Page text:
It is the predicament of one of literature’s greatest miserable erudites, Edward Casaubon, the pompous anti-hero of George Eliot’s Middlemarch (1872): the fusty old scholar who managed to seduce passionate young Dorothea, whose thirst for knowledge outweighed her drive for romanticism. How did he do it? By telling her – of all things! – about his ‘new theories on the Philistine king Dagon’. Spending his honeymoon in the libraries of Rome, leaving his young bride – in a prequel to Roman Holidays – to wander the city alone, the guarded walls of his erudition vacillate as Dorothea, less knowledgeable but more intelligent, realises that there are no new theories, no new book, only piles and piles of notes that grow by the day. Eliot herself, in her subtle irony, by focusing Casaubon’s erudition on a recondite detail of an impossibly obscure history of the original Philistines, gives us the portrait of the erudite as champion of the philistines.
She was inspired to name her character after a real-life Renaissance Humanist, the French, protestant, scholar and classicist Isaac Casaubon (1559-1614) who produced our first modern editions of the ancients from Aeschylus to Diogenes Laertius. This affiliation of fictional Edward Casaubon, who is the bane of Dorothea’s life, to real-life Isaac Casaubon betrays an ambiguity in George Eliot’s own relation to both erudition and philistinism. Dorothea chooses Casaubon, and not her first suitor, (shallow and facetious Chettam), because she thinks knowledge and understanding are what matter in this world. Her disappointment – which silhouettes Eliot’s own disappointments – consist not so much in abandoning her ideals, as realising erudition is not the path to them. Culture, i.e., life is elsewhere: wherever there is action, love and morality.
Casaubon himself realises the falsity of his position, first and foremost because of a crucial practical fact, that he does not know German – a lack which cuts him off from the greatest part of the scholarship on his very subject of erudition. He is thus both an erudite and not an erudite, lying to the outside world about his capacities and torturing himself inwardly with the double-awareness of the vanity of his travails and the necessity to keep up appearances, all the while convinced of the superiority of his own endeavours on those of everyone else’s, regardless. The self-biting, self-chastising erudite is the endgame of all paths of erudition. So obsessed not to fall prey to looming philistinism that the borders blur soon enough and no one – least of all the erudite – knows who the philistine is anymore.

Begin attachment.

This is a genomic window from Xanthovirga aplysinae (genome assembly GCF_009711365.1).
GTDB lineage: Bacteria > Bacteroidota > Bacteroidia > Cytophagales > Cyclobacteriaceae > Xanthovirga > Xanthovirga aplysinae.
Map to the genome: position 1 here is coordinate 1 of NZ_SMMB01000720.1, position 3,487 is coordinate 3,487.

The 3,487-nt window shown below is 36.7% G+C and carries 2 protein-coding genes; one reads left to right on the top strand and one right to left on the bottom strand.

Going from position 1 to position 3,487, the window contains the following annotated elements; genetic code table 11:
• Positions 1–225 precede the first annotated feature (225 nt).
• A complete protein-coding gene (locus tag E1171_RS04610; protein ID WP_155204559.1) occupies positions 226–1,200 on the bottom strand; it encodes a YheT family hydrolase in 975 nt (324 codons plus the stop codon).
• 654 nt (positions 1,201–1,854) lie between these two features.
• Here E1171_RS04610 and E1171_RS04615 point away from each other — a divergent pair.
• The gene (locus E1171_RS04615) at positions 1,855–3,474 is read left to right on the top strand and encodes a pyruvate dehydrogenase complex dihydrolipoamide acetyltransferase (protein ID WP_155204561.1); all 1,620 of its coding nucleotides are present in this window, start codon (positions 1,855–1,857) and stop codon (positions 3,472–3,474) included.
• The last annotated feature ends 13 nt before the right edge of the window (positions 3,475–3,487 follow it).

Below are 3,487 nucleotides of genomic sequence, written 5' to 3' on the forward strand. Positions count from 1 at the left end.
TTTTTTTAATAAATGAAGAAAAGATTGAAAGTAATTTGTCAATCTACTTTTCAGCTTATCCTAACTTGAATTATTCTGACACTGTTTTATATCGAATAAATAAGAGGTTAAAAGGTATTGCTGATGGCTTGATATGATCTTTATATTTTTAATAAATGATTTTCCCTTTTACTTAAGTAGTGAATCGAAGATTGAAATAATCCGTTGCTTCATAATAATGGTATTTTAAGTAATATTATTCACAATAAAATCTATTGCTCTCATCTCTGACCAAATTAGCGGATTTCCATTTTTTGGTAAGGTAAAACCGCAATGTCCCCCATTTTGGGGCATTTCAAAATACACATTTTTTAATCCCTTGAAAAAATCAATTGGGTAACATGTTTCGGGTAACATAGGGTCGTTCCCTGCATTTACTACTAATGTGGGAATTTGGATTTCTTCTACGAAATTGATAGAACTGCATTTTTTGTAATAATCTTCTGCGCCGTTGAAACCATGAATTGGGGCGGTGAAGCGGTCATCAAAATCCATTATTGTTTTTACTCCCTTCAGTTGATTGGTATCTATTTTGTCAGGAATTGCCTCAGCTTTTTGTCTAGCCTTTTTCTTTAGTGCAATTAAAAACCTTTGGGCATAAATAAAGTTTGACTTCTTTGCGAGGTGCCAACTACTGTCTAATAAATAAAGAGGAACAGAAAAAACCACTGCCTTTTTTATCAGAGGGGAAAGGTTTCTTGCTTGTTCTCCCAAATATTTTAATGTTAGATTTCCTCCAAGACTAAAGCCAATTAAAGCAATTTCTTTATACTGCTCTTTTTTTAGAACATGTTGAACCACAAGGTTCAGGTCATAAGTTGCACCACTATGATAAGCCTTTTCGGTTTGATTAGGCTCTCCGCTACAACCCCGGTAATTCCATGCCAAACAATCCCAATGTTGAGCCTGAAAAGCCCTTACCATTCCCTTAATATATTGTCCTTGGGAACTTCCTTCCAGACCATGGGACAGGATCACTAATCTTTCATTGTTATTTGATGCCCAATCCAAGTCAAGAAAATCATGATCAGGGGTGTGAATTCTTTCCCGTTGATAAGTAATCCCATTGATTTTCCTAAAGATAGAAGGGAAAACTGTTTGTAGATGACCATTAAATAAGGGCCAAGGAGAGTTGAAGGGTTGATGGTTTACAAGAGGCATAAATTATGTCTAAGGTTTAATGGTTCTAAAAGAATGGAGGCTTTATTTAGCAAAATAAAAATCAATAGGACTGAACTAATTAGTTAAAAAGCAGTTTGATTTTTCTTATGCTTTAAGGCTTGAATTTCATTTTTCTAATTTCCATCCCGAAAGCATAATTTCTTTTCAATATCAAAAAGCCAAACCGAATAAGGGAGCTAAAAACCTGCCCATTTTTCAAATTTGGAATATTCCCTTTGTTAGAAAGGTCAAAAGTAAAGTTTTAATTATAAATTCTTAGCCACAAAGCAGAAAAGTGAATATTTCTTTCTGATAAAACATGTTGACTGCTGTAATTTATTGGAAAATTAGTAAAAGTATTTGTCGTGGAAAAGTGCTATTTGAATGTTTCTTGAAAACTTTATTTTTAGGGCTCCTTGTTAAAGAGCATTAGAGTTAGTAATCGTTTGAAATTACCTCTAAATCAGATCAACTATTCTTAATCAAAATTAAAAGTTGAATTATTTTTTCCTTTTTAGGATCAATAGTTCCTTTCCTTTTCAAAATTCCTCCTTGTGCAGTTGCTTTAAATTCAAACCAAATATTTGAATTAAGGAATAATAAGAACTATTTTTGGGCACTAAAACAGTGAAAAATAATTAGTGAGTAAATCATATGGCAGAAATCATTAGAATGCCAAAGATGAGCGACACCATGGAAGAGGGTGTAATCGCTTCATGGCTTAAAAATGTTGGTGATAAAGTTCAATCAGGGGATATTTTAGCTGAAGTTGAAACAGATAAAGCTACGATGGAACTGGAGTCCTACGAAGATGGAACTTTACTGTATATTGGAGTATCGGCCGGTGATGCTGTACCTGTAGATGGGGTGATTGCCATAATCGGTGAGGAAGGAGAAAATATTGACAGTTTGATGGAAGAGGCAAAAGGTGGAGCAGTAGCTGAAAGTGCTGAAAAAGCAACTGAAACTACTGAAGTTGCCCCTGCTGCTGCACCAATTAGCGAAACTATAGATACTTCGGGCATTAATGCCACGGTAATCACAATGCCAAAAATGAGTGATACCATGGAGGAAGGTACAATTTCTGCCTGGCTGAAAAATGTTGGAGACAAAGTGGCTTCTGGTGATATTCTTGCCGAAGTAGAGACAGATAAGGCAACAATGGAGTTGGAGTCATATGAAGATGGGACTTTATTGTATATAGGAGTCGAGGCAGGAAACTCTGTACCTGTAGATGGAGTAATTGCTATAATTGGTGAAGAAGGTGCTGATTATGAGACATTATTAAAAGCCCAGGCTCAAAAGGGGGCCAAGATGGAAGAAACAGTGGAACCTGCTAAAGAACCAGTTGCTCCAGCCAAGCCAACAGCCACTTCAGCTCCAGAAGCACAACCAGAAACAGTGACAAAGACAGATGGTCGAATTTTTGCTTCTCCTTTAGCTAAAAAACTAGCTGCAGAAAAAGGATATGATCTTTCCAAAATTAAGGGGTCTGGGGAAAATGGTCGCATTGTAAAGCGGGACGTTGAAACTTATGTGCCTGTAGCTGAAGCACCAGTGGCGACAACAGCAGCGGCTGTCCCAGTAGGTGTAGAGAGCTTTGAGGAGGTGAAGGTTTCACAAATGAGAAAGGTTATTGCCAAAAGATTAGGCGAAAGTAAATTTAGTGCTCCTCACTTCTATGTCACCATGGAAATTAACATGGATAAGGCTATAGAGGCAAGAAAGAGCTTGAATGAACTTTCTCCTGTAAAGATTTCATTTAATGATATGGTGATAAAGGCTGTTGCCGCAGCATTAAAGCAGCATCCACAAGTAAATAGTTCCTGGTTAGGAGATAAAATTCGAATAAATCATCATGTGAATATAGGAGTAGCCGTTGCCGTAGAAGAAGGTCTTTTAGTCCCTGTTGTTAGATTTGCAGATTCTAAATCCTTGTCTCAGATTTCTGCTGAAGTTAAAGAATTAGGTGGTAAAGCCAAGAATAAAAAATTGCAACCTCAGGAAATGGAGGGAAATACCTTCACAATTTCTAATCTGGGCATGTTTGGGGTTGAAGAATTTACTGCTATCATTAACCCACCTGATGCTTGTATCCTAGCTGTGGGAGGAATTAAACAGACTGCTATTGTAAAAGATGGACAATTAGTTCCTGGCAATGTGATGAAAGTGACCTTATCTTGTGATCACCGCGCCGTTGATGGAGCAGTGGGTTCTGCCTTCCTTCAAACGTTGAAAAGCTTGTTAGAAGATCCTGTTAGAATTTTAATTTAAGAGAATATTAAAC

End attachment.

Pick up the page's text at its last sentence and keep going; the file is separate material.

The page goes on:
For the philistine is just as much the heir of history as is the erudite. An heir? Or perhaps, a victim. Vladimir Nabokov (1899-1977), the great Russian-American writer, frames the philistine at the receiving end of multiple traditions which “have accumulated in a heap and have started to stink”. The stench, that is, comes not from the man but from the entanglement of a past so rich that it has lost all sense of order and hierarchy for a contemporary of the present, reduced to a state of philistinism malgré lui. The philistine is the end product of a civilisation, which has out-civilised itself. We are each someone else’s philistine, drowning in cultural surfeit: everything is something that might be important but no one knows which is more important anymore.
Nabokov was a specialist in philistinism, especially American philistinism – he wrote an essay on the topic, ‘Philistines and Philistinism’; it is the subject of two of his greatest novels, Lolita (1955) and Ada or Ardor (1969). America, for this Russian emigré, educated at Cambridge, who lived and worked in Berlin, Paris, Prague then New-York to end his life at the Montreux Palace Hotel in Switzerland – a stone’s throw away from the Manoir de Ban where his almost exact contemporary, Charlie Chaplin spent the last years of his life – America’s very raison d’être is to put civilisation in crisis, precisely because it is such a receptacle, or rather a tumble-dry, of so many disparate traditions.
Lolita’s Humbert Humbert (in whom, by the by, some scholars have identified elements inspired from the life of Charlie Chaplin) incarnates the crumbling ruins of old Europe, the cultured man, who reads the world through the eyes of history and literature. He is sick with a fixation on a childhood love which has morphed into an obsession with ‘nymphettes’ – the word itself, a coinage which is a marker of his old-world culture, an erudite parody that covers the swathe of Western civilisation from Callimachus to Correggio. This paedophilic fixation emblematises the loss of order and the protagonist’s yielding to the degraded primitivism that he finds in New England where he lets loose his, until then, repressed penchant. The Americanised lingo, the amateur theatre, people’s clothing (especially Lolita’s mother whom Humbert marries to get closer to Lolita), the food, the chit-chat… everything oozes philistinism from every nook and cranny in the eyes of the European. But he does not remain an objective critic for long.